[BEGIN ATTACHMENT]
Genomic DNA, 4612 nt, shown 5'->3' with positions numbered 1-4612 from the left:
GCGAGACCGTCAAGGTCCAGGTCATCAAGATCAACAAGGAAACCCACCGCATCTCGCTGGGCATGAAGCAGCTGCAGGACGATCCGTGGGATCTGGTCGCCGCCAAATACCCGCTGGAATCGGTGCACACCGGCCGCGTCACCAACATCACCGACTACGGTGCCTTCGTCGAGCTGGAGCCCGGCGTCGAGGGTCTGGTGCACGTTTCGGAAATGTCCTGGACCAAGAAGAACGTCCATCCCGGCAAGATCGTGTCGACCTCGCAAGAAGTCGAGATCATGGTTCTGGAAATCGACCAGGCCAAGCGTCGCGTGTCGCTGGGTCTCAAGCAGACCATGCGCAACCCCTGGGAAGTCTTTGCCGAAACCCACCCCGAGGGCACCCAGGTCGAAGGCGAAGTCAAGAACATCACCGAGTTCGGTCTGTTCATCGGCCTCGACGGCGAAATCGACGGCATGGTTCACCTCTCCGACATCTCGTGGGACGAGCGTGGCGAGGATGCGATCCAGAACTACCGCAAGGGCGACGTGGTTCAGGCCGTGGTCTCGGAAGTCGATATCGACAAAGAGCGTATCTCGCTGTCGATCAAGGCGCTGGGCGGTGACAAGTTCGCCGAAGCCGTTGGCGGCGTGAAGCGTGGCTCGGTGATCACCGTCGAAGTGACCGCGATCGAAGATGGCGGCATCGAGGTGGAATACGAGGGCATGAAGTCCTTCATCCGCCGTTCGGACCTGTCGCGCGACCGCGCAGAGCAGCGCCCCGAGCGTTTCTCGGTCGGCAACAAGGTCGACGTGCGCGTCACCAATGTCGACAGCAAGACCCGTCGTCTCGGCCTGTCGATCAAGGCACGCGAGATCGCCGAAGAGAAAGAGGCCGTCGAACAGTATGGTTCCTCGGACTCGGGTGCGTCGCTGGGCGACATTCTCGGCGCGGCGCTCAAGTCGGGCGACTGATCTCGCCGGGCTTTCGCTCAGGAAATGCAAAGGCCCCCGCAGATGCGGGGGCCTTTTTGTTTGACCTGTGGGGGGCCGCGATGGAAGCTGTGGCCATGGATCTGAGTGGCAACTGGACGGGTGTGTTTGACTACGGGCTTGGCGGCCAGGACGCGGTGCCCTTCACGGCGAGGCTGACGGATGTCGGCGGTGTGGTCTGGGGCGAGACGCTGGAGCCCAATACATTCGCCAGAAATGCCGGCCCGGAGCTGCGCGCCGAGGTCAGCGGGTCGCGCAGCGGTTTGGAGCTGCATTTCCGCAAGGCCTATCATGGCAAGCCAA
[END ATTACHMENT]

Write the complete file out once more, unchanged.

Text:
Genomic DNA, 4612 nt, shown 5'->3' with positions numbered 1-4612 from the left:
GCGAGACCGTCAAGGTCCAGGTCATCAAGATCAACAAGGAAACCCACCGCATCTCGCTGGGCATGAAGCAGCTGCAGGACGATCCGTGGGATCTGGTCGCCGCCAAATACCCGCTGGAATCGGTGCACACCGGCCGCGTCACCAACATCACCGACTACGGTGCCTTCGTCGAGCTGGAGCCCGGCGTCGAGGGTCTGGTGCACGTTTCGGAAATGTCCTGGACCAAGAAGAACGTCCATCCCGGCAAGATCGTGTCGACCTCGCAAGAAGTCGAGATCATGGTTCTGGAAATCGACCAGGCCAAGCGTCGCGTGTCGCTGGGTCTCAAGCAGACCATGCGCAACCCCTGGGAAGTCTTTGCCGAAACCCACCCCGAGGGCACCCAGGTCGAAGGCGAAGTCAAGAACATCACCGAGTTCGGTCTGTTCATCGGCCTCGACGGCGAAATCGACGGCATGGTTCACCTCTCCGACATCTCGTGGGACGAGCGTGGCGAGGATGCGATCCAGAACTACCGCAAGGGCGACGTGGTTCAGGCCGTGGTCTCGGAAGTCGATATCGACAAAGAGCGTATCTCGCTGTCGATCAAGGCGCTGGGCGGTGACAAGTTCGCCGAAGCCGTTGGCGGCGTGAAGCGTGGCTCGGTGATCACCGTCGAAGTGACCGCGATCGAAGATGGCGGCATCGAGGTGGAATACGAGGGCATGAAGTCCTTCATCCGCCGTTCGGACCTGTCGCGCGACCGCGCAGAGCAGCGCCCCGAGCGTTTCTCGGTCGGCAACAAGGTCGACGTGCGCGTCACCAATGTCGACAGCAAGACCCGTCGTCTCGGCCTGTCGATCAAGGCACGCGAGATCGCCGAAGAGAAAGAGGCCGTCGAACAGTATGGTTCCTCGGACTCGGGTGCGTCGCTGGGCGACATTCTCGGCGCGGCGCTCAAGTCGGGCGACTGATCTCGCCGGGCTTTCGCTCAGGAAATGCAAAGGCCCCCGCAGATGCGGGGGCCTTTTTGTTTGACCTGTGGGGGGCCGCGATGGAAGCTGTGGCCATGGATCTGAGTGGCAACTGGACGGGTGTGTTTGACTACGGGCTTGGCGGCCAGGACGCGGTGCCCTTCACGGCGAGGCTGACGGATGTCGGCGGTGTGGTCTGGGGCGAGACGCTGGAGCCCAATACATTCGCCAGAAATGCCGGCCCGGAGCTGCGCGCCGAGGTCAGCGGGTCGCGCAGCGGTTTGGAGCTGCATTTCCGCAAGGCCTATCATGGCAAGCCAA